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1.  Small intestine in lymphocytic and collagenous colitis: mucosal morphology, permeability, and secretory immunity to gliadin. 
Journal of Clinical Pathology  1997;50(6):527-529.
There is a recognised association between the "microscopic" forms of colitis and coeliac disease. There are a variety of subtle small intestinal changes in patients with "latent" gluten sensitivity, namely high intraepithelial lymphocyte (IEL) counts, abnormal mucosal permeability, and high levels of secretory IgA and IgM antibody to gliadin. These changes have hitherto not been investigated in microscopic colitis. Nine patients (four collagenous, five lymphocytic colitis) with normal villous architecture were studied. Small intestinal biopsies were obtained by Crosby capsule; small intestinal fluid was aspirated via the capsule. IEL counts were expressed per 100 epithelial cells, and intestinal IgA and IgM antigliadin antibody levels were measured by ELISA. Small intestinal permeability was measured by the lactulose:mannitol differential sugar permeability test. IEL counts were normal in all cases, median 17, range 7-30. Intestinal antigliadin antibodies were measured in six cases and were significantly elevated in two patients (both IgA and IgM). Intestinal permeability was measured in eight cases and was abnormal in two and borderline in one. These abnormalities did not overlap: four of nine patients had evidence of abnormal small intestinal function. Subclinical small intestinal disease is common in the two main forms of microscopic colitis.
PMCID: PMC500002  PMID: 9378824
2.  Correlation between epithelial cell proliferation and histological grading in gastric mucosa.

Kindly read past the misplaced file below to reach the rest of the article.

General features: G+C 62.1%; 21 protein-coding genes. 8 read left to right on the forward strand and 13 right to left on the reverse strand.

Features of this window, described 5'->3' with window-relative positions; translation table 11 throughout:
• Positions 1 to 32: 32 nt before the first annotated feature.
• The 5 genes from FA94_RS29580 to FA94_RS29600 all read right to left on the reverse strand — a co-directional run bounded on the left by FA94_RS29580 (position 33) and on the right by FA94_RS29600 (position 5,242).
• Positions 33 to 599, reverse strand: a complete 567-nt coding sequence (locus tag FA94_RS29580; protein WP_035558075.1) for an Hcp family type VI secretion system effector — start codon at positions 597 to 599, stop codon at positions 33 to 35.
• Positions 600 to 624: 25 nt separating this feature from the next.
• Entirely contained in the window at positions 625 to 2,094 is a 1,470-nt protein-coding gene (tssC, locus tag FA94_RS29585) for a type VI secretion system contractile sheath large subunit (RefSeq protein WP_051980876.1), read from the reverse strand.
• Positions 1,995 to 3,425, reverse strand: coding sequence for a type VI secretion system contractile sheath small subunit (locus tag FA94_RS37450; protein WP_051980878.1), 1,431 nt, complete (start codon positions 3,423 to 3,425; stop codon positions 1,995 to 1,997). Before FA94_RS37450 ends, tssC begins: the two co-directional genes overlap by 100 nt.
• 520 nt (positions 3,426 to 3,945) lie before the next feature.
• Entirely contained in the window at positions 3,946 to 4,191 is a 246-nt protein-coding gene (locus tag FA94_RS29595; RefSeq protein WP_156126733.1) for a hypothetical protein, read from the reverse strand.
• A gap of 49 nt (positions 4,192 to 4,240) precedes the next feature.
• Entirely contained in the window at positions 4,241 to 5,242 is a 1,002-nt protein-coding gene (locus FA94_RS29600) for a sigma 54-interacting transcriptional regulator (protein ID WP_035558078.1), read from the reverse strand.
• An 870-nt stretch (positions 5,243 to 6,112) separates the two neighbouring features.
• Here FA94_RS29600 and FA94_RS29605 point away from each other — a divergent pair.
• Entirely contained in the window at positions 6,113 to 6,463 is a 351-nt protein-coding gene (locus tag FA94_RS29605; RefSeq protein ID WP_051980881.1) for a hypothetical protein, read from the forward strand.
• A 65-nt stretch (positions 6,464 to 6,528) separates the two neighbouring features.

Journal of Clinical Pathology  1999;52(5):367-371.
AIM: To determine if there is a correlation between the histological findings in the gastric mucosa and the degree of cell proliferation in gastric antral biopsies. METHODS: Cell proliferation in gastric antral biopsies was determined by in vitro bromodeoxyuridine labelling. Histological sections were assessed using the Sydney System. RESULTS: There was a positive correlation between antral mucosal cell proliferation and the acute inflammatory cell infiltrate (r = 0.29; p = 0.03). There was a stronger correlation with the chronic inflammatory cell infiltrate (r = 0.53; p < 0.0001) and the density of H pylori colonisation (r = 0.54; p < 0.0001). There was no correlation between gastric epithelial proliferation and the degree of atrophy. Stepwise multiple regression indicates that the only independent predictor of epithelial cell proliferation is the density of H pylori colonisation (p < 0.0001). CONCLUSIONS: H pylori increases gastric epithelial cell proliferation through the mucosal inflammatory response and probably by other means. The strong correlation between epithelial proliferation, the chronic inflammatory cell infiltrate, and the density of H pylori colonization may have implications for gastric carcinogenesis.
PMCID: PMC1023074  PMID: 10560358
3.  Lymphocytic gastritis and associated small bowel disease: a diffuse lymphocytic gastroenteropathy? 
Journal of Clinical Pathology  1995;48(10):939-945.